50. J. K. Reddy and T. Hashimoto, “Peroxisomal β-oxidation and peroxisome proliferator—activated receptor α: an adaptive metabolic system,” Annual Review of Nutrition, vol. 21, pp. 193–230, 2001. View at: Publisher Site | Google Scholar
  51. D. G. Fong, V. Nehra, K. D. Lindor, and A. L. Buchman, “Metabolic and nutritional considerations in nonalcoholic fatty liver,” Hepatology, vol. 32, no. 1, pp. 3–10, 2000. View at: Google Scholar
  52. M. Charlton, R. Sreekumar, D. Rasmussen, K. Lindor, and K. S. Nair, “Apolipoprotein synthesis in nonalcoholic steatohepatitis,” Hepatology, vol. 35, no. 4, pp. 898–904, 2002. View at: Publisher Site | Google Scholar
  53. L. Valenti, A. L. Fracanzani, P. Dongiovanni et al., “Tumor necrosis factor a promoter polymorphisms and insulin resistance in nonalcoholic fatty liver disease,” Gastroenterology, vol. 122, no. 2, pp. 274–280, 2002. View at: Google Scholar
  54. J.-M. Fernández-Real, M. Broch, J. Vendrell et al., “Tumour necrosis factor-a (TNF-a) polymorphisms -857C/A and -863C/A are associated with TNF-a secretion from human adipose tissue. Diabetologia 44: 654-655,” Diabetologia, vol. 45, no. 1, pp. 149–150, 2002. View at: Google Scholar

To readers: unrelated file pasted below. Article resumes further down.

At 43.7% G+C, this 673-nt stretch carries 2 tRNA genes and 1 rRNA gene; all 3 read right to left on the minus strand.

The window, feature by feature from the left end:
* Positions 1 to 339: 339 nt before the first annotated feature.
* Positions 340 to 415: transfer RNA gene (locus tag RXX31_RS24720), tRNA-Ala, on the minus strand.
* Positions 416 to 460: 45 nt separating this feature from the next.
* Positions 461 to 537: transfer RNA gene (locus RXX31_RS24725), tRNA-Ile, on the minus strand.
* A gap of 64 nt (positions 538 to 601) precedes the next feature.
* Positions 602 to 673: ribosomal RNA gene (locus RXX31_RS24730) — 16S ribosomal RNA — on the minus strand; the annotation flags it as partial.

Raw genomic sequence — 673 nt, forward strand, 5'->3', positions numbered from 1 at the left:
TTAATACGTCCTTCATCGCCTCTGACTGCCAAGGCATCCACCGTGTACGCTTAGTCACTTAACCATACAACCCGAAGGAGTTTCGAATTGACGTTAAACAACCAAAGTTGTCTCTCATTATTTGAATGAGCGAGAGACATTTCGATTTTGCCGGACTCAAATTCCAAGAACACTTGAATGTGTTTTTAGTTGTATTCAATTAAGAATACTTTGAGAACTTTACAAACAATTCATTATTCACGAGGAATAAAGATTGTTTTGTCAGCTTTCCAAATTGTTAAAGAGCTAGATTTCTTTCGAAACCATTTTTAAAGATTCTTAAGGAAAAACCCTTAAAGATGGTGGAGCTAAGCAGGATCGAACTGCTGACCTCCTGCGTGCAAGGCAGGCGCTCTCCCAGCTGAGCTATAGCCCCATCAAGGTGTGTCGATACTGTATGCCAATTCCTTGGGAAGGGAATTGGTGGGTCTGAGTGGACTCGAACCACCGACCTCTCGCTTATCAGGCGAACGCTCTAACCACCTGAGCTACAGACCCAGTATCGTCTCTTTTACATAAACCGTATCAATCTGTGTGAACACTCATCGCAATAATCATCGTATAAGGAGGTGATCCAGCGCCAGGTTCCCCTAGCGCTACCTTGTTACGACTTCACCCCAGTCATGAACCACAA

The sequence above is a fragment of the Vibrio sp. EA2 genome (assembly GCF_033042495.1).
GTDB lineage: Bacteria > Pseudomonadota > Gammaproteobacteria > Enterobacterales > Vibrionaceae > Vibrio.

55. J. Crespo, A. Cayoen, P. Fernendez-Gil et al., “Gene expression of tumor necrosis factor a and TNF-receptors, p55 and p75, in nonalcoholic steatohepatitis patients,” Hepatology, vol. 34, no. 6, pp. 1158–1163, 2001. View at: Publisher Site | Google Scholar
  56. N. Li and C. D. Klaassen, “Role of liver-enriched transcription factors in the down-regulation of organic anion transporting polypeptide 4 (Oatp4; Oatplb2; Slc21a10) by lipopolysaccharide,” Molecular Pharmacology, vol. 66, no. 3, pp. 694–701, 2004. View at: Google Scholar
  57. D. E. Hughes, D. B. Stolz, S. Yu et al., “Elevated hepatocyte levels of the Forkhead box A2 (HNF-3ß) transcription factor cause postnatal steatosis and mitochondrial damage,” Hepatology, vol. 37, no. 6, pp. 1414–1424, 2003. View at: Publisher Site | Google Scholar